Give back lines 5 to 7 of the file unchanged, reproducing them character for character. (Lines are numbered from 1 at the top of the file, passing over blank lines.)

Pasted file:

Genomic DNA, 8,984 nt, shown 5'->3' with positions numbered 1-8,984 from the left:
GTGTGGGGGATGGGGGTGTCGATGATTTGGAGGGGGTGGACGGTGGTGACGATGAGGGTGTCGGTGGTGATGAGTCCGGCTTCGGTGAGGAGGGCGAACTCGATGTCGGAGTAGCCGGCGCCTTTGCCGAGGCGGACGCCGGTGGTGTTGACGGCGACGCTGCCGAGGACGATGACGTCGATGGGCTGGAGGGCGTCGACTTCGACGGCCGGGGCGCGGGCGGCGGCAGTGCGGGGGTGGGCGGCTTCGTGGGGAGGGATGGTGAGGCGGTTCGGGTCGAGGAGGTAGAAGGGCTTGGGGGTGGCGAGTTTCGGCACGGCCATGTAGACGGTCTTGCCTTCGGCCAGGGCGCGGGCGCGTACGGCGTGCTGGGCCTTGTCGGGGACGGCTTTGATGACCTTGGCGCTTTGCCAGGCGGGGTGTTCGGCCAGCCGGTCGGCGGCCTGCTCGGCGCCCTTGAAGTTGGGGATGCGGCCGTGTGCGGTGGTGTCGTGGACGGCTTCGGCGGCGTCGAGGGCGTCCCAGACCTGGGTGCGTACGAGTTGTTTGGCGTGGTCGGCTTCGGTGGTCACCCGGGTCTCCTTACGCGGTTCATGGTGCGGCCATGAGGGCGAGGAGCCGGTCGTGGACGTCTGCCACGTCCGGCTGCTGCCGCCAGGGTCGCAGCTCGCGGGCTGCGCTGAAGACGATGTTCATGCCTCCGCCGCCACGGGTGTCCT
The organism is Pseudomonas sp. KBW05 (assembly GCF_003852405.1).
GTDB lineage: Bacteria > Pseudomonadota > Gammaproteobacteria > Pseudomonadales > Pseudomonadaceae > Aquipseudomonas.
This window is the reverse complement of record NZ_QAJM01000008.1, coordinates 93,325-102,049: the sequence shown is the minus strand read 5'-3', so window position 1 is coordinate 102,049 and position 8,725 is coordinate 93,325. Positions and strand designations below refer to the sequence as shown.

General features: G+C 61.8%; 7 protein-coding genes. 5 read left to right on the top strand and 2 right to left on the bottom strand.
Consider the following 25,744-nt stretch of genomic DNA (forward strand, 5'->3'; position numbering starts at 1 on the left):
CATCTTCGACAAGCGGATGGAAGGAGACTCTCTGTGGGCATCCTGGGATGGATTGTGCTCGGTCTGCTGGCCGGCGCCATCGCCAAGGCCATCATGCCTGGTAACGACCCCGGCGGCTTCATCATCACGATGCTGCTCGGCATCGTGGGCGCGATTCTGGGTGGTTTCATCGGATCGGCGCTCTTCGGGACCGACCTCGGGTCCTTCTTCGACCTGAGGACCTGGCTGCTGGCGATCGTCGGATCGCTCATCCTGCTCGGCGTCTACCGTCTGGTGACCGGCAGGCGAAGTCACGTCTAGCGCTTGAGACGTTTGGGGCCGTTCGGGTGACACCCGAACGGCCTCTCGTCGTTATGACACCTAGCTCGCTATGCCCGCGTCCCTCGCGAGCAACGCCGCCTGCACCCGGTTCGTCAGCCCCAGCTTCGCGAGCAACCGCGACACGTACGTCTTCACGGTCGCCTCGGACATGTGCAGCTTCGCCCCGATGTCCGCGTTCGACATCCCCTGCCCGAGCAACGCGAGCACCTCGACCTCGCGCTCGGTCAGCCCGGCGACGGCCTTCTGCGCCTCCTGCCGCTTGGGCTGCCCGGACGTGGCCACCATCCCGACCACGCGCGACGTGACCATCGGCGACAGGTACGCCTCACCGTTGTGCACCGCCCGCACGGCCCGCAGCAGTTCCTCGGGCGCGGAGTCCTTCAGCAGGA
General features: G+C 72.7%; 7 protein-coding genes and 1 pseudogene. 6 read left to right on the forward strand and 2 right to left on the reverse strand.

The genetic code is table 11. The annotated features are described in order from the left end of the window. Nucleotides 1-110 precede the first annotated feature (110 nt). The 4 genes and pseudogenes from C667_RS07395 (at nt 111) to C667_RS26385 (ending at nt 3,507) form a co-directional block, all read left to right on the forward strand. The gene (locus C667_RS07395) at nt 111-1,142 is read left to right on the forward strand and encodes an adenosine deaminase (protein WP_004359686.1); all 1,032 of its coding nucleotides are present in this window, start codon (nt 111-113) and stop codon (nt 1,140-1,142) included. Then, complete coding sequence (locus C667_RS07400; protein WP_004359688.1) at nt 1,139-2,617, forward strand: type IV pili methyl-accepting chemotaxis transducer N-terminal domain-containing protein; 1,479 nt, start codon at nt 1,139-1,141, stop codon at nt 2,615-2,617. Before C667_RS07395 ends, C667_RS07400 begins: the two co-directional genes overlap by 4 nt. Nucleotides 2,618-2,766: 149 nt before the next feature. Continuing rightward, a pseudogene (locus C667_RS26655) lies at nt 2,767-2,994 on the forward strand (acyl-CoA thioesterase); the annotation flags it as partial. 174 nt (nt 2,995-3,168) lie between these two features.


This window is the reverse complement of record NZ_QAJM01000008.1, coordinates 93,325-102,049: the sequence shown is the minus strand read 5'-3', so window position 1 is coordinate 102,049 and position 8,725 is coordinate 93,325. Positions and strand designations below refer to the sequence as shown.

General features: G+C 61.8%; 7 protein-coding genes. 5 read left to right on the top strand and 2 right to left on the bottom strand.
Consider the following 25,744-nt stretch of genomic DNA (forward strand, 5'->3'; position numbering starts at 1 on the left):